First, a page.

We checked out of our hotel in Rome, took the train to the airport, and picked up our rental car. After a few minor detours, we wound up on the Via Cassia, on a quest for "a city on an island in the middle of a valley" called Bagnoregio. On our map of Italy, the city seemed to be near a large lake, so that description seemed to make sense, although we weren't able to find the city as we drove along the edge of the lake. It wasn't until we decided to start heading toward the A1 autostrada that it all became clear...
Bagnoregio is a walled city on a hill in the middle of a valley. Since we had a long drive still ahead of us, we decided not to back-track to see the city, but we stopped to have a snack and view it from a distance.
We continued on the A1 through Umbria and Tuscany to Florence. I had three small maps at Florence at my disposal, but none of them seemed to feel that street names would be at all relevant or helpful, so we wandered our way into the general area of town where I thought our hotel would be, and then we stopped and asked for directions at a little restaurant called Mr. Kebab. The guy behind the counter didn't recognize the name of the street that our hotel was on, but another woman in the restaurant did, and she said that we were very close-- less than three blocks away. She began giving me directions on how to walk there, but I told her that we had a car, and that changed everything. Sure, we were only three blocks away, but we literally couldn't get there from where we were. She indicated that we should drive south-west, away from the direction that the hotel was in, off the edge of the map, then turn north and go for several blocks until we hit a major street, then turn east and drive along the front of the old fortress for about a kilometer, then turn back south-west in the hope of getting to our hotel from that direction.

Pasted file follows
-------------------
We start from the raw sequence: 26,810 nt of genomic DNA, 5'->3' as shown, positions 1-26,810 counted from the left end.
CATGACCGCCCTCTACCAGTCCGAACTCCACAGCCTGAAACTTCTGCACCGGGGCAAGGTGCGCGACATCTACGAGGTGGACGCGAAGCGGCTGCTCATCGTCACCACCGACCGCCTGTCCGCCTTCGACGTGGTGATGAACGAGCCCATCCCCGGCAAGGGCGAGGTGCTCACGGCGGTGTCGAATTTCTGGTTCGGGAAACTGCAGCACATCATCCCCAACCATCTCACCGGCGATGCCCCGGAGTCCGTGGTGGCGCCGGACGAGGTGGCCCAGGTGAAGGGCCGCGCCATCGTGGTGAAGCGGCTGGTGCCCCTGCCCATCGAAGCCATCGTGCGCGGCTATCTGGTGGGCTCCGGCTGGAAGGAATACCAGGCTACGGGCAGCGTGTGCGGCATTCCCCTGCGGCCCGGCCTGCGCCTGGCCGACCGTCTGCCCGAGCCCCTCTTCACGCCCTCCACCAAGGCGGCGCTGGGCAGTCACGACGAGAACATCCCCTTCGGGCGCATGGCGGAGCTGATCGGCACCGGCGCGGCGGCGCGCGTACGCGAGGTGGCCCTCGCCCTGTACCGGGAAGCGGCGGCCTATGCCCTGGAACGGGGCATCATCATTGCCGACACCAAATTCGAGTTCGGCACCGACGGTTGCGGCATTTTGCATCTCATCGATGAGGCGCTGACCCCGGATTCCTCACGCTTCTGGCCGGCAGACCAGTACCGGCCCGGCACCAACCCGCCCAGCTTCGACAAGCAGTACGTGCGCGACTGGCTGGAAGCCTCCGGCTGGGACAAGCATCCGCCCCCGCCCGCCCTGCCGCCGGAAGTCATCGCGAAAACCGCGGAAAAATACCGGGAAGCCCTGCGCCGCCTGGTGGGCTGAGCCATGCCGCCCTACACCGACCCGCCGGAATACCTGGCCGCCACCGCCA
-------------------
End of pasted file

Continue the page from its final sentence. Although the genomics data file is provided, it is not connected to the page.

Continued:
Florence is a rabbit warren of one-way alleys, all running off at acute angles, all partially clogged by parked cars, motorcycles, scooters, and bicycles. To make things more interesting, many of the piazzas are completely blocked off for cars, so the predominate mode of transportation is on two wheels-- mostly motorcyles & scooters, with an occasional bicycle. The main streets are perhaps the same width as a major six-lane road in the U.S., but there are no lane lines, and therefore no lanes of traffic, just a pile of cars maneuvering for position, with scooters and motorcycles swerving insanely in between. At a stop light, the flow of traffic resembles a landslide grinding to a halt, with cars tumbling into position like boulders, and scooters flowing into the cracks like smaller debris.
Needless to say, we wound up completely lost, and I was worried that someone was going to wind up dead-- either a scooter was going to get crunched by our car, or my husband was going to have an aneurysm. So we stopped and asked for directions again, this time from a Dutch or German guy who was walking his bike home and was extremely suspicious of approaching our car. We showed him where we wanted to be on our map, and he showed us where we actually were, and now those two spots were further apart than when we asked for directions the first time. While it was helpful to at least know where we were, he couldn't tell us how to get to our hotel, at least not by car.
We eventually figured it out and found our hotel, which wasn't exactly as advertised... It was in a old building which could have been quite nice, but the rooms were bleak at best, and there was no safe to put our valuables in while we went out to dinner, which wouldn't have been so bad if the door to the room had been secured by an actual lock system from the 20th century, instead of a skeleton key from the 1800's. There was also supposed to be a phone in our room, but when we asked at the desk, the guy told us that there was a pay phone outside on the street. (Maybe he guessed that the reason that we wanted the phone was so that we could make arrangements to check into our next hotel in Pescara a day early so that we wouldn't have to spend another night there!)
The hotel also advertised free parking, but they only meant that there was on-street parking available in front of the hotel. As we walked back from dinner, we became somewhat suspicious about the lack of cars on the street, so we studied the parking signs for clues. Based on my first French lessons from many, many years ago, I guessed that the signs were indicating that parking was not allowed on the street from midnight to 3am on Wednesday mornings, and it happened to be a Tuesday night. (I'm not sure what the Italian word for Wednesday is, but it resembles Mercredi, so there I am, thinking, "Lundi, Mardi, Mercredi... Oh, wait, I think the sign says Wednesday!") We checked with the guy behind the desk, and he confirmed that if we left the car there overnight it would certainly be towed, so we had to pay an extra 20 Euros to have someone from a garage come pick up the car and park if overnight.
And so we went to bed with not-so-fond feelings for Florence...